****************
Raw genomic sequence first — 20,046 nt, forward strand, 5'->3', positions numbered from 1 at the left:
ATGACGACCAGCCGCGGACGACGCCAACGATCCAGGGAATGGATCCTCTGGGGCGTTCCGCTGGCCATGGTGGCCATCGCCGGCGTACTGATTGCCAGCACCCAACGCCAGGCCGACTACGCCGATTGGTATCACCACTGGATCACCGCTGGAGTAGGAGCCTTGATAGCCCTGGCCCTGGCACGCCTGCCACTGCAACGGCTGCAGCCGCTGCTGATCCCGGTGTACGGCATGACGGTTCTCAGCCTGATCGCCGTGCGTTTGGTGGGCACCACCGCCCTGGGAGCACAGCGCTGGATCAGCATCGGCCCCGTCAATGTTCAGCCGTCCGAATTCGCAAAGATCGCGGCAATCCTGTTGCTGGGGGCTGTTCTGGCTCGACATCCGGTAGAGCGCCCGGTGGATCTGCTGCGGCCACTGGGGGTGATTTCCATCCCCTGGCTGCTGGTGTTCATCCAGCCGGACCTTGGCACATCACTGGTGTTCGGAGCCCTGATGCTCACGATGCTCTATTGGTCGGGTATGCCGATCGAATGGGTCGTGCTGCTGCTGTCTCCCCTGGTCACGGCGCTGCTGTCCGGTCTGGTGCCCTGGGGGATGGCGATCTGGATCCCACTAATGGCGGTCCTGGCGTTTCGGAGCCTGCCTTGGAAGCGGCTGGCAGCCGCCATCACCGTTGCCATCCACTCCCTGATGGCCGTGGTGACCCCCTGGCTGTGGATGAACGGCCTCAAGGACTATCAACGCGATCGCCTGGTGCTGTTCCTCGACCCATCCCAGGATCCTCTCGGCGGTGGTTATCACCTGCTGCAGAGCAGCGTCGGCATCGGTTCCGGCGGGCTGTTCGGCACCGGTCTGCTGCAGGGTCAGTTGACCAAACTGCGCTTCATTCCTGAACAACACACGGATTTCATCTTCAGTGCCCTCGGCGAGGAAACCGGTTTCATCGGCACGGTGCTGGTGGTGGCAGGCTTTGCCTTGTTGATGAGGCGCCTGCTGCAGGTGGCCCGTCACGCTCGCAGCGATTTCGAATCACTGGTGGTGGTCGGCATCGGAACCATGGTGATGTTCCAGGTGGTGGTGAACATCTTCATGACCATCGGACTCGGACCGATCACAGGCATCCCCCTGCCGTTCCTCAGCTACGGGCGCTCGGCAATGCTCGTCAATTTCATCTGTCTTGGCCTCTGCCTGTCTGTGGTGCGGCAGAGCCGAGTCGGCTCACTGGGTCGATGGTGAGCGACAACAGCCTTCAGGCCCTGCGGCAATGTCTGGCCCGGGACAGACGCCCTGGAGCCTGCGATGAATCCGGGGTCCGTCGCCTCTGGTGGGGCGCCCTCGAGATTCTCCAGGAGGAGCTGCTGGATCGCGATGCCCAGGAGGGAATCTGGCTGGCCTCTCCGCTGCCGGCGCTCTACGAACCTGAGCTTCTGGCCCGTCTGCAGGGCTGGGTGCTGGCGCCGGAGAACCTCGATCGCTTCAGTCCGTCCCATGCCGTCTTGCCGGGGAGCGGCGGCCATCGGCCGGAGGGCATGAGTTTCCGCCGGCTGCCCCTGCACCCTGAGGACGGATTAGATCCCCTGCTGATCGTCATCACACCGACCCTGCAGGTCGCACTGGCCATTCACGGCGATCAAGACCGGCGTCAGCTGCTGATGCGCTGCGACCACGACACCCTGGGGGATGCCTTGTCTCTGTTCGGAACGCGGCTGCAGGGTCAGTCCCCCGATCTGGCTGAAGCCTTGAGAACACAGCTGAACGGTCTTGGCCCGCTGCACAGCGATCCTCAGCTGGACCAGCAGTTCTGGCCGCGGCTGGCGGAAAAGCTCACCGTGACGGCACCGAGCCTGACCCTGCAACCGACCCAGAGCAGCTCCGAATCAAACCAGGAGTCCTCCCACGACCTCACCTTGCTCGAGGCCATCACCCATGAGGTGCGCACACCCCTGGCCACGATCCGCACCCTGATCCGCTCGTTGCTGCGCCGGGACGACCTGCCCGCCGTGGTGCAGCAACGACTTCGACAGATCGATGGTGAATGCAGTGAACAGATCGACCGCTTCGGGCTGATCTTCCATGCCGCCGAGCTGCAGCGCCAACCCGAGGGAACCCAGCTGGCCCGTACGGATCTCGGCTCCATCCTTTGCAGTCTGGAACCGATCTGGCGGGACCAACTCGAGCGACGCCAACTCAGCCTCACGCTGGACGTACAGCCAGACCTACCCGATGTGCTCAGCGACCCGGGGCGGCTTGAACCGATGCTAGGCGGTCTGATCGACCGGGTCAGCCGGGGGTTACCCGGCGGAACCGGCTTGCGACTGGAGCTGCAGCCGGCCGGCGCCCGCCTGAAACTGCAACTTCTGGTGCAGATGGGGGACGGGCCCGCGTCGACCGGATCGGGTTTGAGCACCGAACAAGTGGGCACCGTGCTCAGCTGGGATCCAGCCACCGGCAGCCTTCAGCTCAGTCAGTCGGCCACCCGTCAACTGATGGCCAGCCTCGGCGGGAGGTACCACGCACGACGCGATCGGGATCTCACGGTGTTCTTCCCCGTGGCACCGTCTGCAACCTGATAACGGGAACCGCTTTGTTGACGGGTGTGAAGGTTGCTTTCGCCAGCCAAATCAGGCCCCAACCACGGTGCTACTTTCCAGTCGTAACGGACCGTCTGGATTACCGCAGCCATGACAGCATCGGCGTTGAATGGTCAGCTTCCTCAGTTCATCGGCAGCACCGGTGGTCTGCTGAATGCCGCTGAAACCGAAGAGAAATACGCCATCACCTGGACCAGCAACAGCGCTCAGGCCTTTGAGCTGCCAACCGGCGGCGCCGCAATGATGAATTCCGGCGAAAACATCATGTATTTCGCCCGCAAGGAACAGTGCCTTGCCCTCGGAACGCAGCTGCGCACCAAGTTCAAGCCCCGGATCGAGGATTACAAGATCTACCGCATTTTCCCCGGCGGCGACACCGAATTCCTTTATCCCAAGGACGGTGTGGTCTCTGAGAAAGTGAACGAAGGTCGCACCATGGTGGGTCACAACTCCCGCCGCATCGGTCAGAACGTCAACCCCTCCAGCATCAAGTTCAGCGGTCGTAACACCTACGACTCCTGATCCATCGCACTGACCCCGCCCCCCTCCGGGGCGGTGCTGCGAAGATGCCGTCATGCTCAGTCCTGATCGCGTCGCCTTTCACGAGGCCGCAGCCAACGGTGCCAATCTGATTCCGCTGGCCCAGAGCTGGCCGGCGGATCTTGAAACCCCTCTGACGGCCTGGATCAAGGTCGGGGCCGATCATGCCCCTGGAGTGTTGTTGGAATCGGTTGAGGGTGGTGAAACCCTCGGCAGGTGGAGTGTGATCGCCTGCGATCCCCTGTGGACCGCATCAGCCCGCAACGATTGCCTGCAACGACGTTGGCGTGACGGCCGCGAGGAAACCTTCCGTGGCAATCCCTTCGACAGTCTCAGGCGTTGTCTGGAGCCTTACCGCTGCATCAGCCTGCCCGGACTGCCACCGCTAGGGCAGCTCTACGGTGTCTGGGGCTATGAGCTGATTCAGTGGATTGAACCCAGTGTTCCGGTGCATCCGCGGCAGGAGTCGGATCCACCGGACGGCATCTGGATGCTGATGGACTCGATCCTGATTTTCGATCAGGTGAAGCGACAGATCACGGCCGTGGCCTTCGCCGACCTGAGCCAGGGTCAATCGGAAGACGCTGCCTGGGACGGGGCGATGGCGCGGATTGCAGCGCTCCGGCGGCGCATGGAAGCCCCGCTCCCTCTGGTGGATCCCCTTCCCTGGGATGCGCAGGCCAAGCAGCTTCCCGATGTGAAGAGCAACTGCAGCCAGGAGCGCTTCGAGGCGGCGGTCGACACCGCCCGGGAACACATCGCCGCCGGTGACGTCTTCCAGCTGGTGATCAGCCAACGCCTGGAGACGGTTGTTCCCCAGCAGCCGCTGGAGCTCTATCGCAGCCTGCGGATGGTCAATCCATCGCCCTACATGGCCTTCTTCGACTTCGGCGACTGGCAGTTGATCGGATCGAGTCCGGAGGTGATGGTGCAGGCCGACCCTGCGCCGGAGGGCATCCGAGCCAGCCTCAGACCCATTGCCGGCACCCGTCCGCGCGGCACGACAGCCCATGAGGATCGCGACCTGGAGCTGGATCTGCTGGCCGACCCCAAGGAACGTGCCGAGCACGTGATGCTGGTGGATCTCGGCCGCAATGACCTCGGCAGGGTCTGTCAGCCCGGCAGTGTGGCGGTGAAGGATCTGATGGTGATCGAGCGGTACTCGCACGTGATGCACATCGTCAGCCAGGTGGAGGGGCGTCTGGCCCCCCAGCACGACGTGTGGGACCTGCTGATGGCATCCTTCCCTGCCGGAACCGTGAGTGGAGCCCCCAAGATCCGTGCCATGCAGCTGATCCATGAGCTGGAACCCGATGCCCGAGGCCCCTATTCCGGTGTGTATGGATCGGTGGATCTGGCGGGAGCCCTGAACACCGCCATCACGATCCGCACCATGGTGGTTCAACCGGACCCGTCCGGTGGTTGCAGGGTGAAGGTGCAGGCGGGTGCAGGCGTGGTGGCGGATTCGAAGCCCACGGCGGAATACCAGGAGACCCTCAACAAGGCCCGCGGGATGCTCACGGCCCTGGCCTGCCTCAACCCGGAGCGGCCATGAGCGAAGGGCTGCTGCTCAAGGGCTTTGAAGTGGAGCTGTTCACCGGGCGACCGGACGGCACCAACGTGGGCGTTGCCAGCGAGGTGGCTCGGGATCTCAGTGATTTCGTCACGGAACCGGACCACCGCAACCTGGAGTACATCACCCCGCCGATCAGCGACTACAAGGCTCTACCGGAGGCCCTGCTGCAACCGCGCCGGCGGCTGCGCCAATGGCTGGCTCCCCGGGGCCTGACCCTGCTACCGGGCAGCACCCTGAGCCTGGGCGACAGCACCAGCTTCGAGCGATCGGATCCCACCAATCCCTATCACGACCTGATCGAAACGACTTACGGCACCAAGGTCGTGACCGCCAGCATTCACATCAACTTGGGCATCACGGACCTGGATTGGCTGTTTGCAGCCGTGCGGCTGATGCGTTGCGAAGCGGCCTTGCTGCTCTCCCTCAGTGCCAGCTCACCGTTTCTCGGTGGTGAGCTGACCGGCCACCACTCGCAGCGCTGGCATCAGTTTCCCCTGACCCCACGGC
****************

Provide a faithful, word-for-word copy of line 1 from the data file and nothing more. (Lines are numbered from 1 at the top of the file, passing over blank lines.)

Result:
Raw genomic sequence first — 20,046 nt, forward strand, 5'->3', positions numbered from 1 at the left: